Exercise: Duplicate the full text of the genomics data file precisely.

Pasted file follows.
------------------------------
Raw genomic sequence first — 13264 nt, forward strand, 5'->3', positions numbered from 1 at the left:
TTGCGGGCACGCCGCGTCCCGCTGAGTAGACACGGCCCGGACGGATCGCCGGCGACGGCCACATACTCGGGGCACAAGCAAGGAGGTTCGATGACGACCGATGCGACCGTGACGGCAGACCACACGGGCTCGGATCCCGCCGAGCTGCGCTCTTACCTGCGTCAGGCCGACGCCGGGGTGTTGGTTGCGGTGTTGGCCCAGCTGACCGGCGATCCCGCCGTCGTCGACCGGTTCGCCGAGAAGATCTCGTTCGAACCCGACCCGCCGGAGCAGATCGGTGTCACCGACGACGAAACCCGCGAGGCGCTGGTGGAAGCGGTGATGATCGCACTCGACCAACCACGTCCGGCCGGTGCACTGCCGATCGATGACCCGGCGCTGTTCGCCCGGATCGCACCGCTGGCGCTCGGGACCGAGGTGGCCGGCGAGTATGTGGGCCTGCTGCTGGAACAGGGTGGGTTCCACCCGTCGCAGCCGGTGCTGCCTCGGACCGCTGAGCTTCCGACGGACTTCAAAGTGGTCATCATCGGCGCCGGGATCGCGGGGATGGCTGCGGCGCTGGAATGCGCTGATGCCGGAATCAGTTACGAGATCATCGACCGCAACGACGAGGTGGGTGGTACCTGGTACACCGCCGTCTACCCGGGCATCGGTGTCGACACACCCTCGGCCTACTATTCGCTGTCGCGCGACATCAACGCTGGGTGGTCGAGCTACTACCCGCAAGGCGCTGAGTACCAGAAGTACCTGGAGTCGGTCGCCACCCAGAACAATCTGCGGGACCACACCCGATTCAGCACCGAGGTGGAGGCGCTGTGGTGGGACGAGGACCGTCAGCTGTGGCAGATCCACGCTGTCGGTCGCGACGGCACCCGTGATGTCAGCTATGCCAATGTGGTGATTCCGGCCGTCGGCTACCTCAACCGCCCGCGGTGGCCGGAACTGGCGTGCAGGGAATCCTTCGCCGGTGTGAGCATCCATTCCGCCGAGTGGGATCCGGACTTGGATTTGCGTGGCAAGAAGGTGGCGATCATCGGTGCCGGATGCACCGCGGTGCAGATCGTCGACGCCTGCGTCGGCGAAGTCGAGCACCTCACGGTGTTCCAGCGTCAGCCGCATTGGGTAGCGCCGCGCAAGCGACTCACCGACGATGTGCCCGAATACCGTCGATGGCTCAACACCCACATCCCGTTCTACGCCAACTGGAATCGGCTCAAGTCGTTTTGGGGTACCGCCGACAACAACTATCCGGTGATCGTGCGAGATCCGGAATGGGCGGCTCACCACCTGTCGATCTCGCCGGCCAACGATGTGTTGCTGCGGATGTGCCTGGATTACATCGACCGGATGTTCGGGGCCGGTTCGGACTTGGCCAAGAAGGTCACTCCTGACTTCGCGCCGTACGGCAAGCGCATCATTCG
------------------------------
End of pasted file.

Raw genomic sequence first — 13264 nt, forward strand, 5'->3', positions numbered from 1 at the left:
TTGCGGGCACGCCGCGTCCCGCTGAGTAGACACGGCCCGGACGGATCGCCGGCGACGGCCACATACTCGGGGCACAAGCAAGGAGGTTCGATGACGACCGATGCGACCGTGACGGCAGACCACACGGGCTCGGATCCCGCCGAGCTGCGCTCTTACCTGCGTCAGGCCGACGCCGGGGTGTTGGTTGCGGTGTTGGCCCAGCTGACCGGCGATCCCGCCGTCGTCGACCGGTTCGCCGAGAAGATCTCGTTCGAACCCGACCCGCCGGAGCAGATCGGTGTCACCGACGACGAAACCCGCGAGGCGCTGGTGGAAGCGGTGATGATCGCACTCGACCAACCACGTCCGGCCGGTGCACTGCCGATCGATGACCCGGCGCTGTTCGCCCGGATCGCACCGCTGGCGCTCGGGACCGAGGTGGCCGGCGAGTATGTGGGCCTGCTGCTGGAACAGGGTGGGTTCCACCCGTCGCAGCCGGTGCTGCCTCGGACCGCTGAGCTTCCGACGGACTTCAAAGTGGTCATCATCGGCGCCGGGATCGCGGGGATGGCTGCGGCGCTGGAATGCGCTGATGCCGGAATCAGTTACGAGATCATCGACCGCAACGACGAGGTGGGTGGTACCTGGTACACCGCCGTCTACCCGGGCATCGGTGTCGACACACCCTCGGCCTACTATTCGCTGTCGCGCGACATCAACGCTGGGTGGTCGAGCTACTACCCGCAAGGCGCTGAGTACCAGAAGTACCTGGAGTCGGTCGCCACCCAGAACAATCTGCGGGACCACACCCGATTCAGCACCGAGGTGGAGGCGCTGTGGTGGGACGAGGACCGTCAGCTGTGGCAGATCCACGCTGTCGGTCGCGACGGCACCCGTGATGTCAGCTATGCCAATGTGGTGATTCCGGCCGTCGGCTACCTCAACCGCCCGCGGTGGCCGGAACTGGCGTGCAGGGAATCCTTCGCCGGTGTGAGCATCCATTCCGCCGAGTGGGATCCGGACTTGGATTTGCGTGGCAAGAAGGTGGCGATCATCGGTGCCGGATGCACCGCGGTGCAGATCGTCGACGCCTGCGTCGGCGAAGTCGAGCACCTCACGGTGTTCCAGCGTCAGCCGCATTGGGTAGCGCCGCGCAAGCGACTCACCGACGATGTGCCCGAATACCGTCGATGGCTCAACACCCACATCCCGTTCTACGCCAACTGGAATCGGCTCAAGTCGTTTTGGGGTACCGCCGACAACAACTATCCGGTGATCGTGCGAGATCCGGAATGGGCGGCTCACCACCTGTCGATCTCGCCGGCCAACGATGTGTTGCTGCGGATGTGCCTGGATTACATCGACCGGATGTTCGGGGCCGGTTCGGACTTGGCCAAGAAGGTCACTCCTGACTTCGCGCCGTACGGCAAGCGCATCATTCG